Ensconced in San Diego’s delightful Kensington neighborhood, Bleu Bohème is a must-visit eatery for anyone in San Diego county seeking a one-of-a-kind, transcendent French dining experience that’s as authentic as you’ll find on this side of the Atlantic.
From the moment you step through the front door it’s clear an exceptional experience lies ahead, as with that first step patrons are ostensibly ushered across the pond amid the charming spot-on bistro furnishings. Decidedly “un-fussy,” this is a cozy locale where you feel welcome and quite at home amid the rustic dark wood furnishings, stone flooring and intimate candlelight that abounds. In fact, my favorite aspect of the interior are the overtly dripping white candlesticks perched in vintage candelabras that adorn every table throughout the restaurant, as well as the walls, aptly furthering the transportive effect of the space overall.
Food-wise, the 80-seat boutique restaurant prides itself on serving what it refers to as accessible, affordable and comforting French cuisine all conceived and executed by Executive Chef and restaurateur, Ken Irvine. Revered for masterfully “blending the Bohemian and artistic free spirited left bank of Paris with the roots and tradition of the rural areas of France” and for using top-quality locavore ingredients, at Bleu Bohème Irvine brings to bear a combination of his experiences growing up in both France and Montreal, Quebec City, with a menu reflecting both traditional and seasonal bistro food as well as country classics. Dishes even exude some Spanish and Portuguese influences. Notably, much of the menu is real life-inspired, such as the Black Mediterranean Mussels served seven different ways that stems from Irvine’s time on the seas, along with his love of the coasts.
Given Irvine’s professional pedigree, including cooking with Jean-Louis Palladin in the ‘90s and training under Andre Surmain in Mougins, France, it’s no surprise Bleu Bohème has been named “Best French Restaurant” no less than five times by San Diego Magazine (among many other accolades). This is assuredly due to its perfect mélange of quality cuisine, service, attention to detail and inimitable atmosphere.
“I look to create restaurants with soul,” says Irvine. “It’s that feeling when the atmosphere, cuisine and staff all come together to create something special. Bleu Bohème has that special quality; it has soul. I tell our staff all the time that our philosophy is to help guests feel like they’ve been taken away to a foreign, different place.” That it most certainly does.
Extraordinarily unique ambiance aside, my own visit to Bleu Bohème left me craving for more. Particularly the Cassoulet d’Escargots—a fragrant and savory dish of perfectly prepped snails with wild Mexican shrimp, mushrooms, fennel, leeks and shallots with sundried tomato butter. This dish, with the crusty French bread and a glass of bubbly, is a meal unto itself. But, don’t stop there as a culinary journey awaits! My own also entailed the Tarte Chaude au “Reblochon”: a buttery, light and flaky caramelized Spanish onion tart with bacon, roasted apple and Le Delice du Juara cheese. To temper the richness, the tart is thoughtfully served alongside crisp, very lightly dressed fresh baby greens.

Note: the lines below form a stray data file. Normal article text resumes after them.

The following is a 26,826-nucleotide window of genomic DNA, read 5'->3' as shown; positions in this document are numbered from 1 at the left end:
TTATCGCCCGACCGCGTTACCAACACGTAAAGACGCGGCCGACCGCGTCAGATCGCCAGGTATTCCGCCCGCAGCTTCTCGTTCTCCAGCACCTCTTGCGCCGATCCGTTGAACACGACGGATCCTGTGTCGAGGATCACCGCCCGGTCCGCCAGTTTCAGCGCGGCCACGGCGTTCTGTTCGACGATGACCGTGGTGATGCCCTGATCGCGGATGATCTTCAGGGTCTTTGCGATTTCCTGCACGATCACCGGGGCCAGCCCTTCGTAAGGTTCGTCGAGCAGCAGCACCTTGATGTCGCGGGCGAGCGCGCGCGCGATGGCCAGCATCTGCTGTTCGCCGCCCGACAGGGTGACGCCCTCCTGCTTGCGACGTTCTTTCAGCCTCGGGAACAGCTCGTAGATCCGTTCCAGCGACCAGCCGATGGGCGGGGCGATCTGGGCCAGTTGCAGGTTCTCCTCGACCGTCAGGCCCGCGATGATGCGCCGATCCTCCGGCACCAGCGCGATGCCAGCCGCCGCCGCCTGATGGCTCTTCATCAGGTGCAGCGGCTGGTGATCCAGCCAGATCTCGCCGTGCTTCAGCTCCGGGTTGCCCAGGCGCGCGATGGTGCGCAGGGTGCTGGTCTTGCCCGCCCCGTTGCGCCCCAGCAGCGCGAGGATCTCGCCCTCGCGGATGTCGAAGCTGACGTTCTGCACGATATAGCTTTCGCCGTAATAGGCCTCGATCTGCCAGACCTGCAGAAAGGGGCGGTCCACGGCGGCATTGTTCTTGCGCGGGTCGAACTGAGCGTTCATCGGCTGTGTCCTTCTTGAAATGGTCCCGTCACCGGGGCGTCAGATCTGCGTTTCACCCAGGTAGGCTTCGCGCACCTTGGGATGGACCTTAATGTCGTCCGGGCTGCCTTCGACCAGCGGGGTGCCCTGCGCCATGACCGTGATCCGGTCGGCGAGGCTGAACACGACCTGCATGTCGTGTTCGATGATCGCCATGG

Out of the seven Les Moules Frites—Black Mediterranean Mussels—we opted for the lighter broth-based Provençales option versus many of other of the cream-based preparations. The huge pot of shellfish was tossed with large slivers of garlic intertwined with stewed tomato, olives, white wine and classic herbs. The to-die-for Bleu Pommes Frites served on the side added a palate-pleasing salt and texture element to the dish overall.
These starters were then followed by the Salade de Chevre Chaud, a salad boasting mixed greens tossed in a mustard vinaigrette accompanied by goat cheese three ways (all of which worth fighting for if sharing), sweet grapes and shaved pear.
Our entrée choices included a hearty helping of Confit de Canard: Moulard duck leg confit that was expertly cured and rendered. The crisp and juicy protein was served atop a bed of both white and fava beans, baby carrots, baby turnips and scallions, all in a lemon grass jus.
Also beguiling our taste buds that evening was the Saumon Royale, a dish consisting of fresh King salmon boasting a picture-perfect sear. The amply-portioned filet was complemented by chunky pieces of asparagus, morel mushrooms, fingerling potatoes and the unequivocal star of this show: a powerful black truffle beurre blanc.
For dessert you ask? After a meal like that there was nary room but, alas, the traditional Crème Brulee beckoned. It was a fitting and satisfying end to this tried-and-true French epicure experience.
For those seeking a quicker and less committal respite, there’s also an endearing bar area that seats twelve along the bar top with smaller table seating beyond. A semi-private dining room is also available to host parties of up to 20. Also mention-worthy is the fact that the restaurant does also offer a street-side patio when eating and imbibing alfresco is preferred.
Ever affable, Irvine impressively takes the time to visit with patrons in the dining area throughout the course of service. When I asked if he had a personal favorite menu item his response was utter perfection. He remarked, “If it’s not something I love, it doesn’t make the list.” Read: picking a favorite menu item is like picking a favorite child. You just don’t because you love them all the same.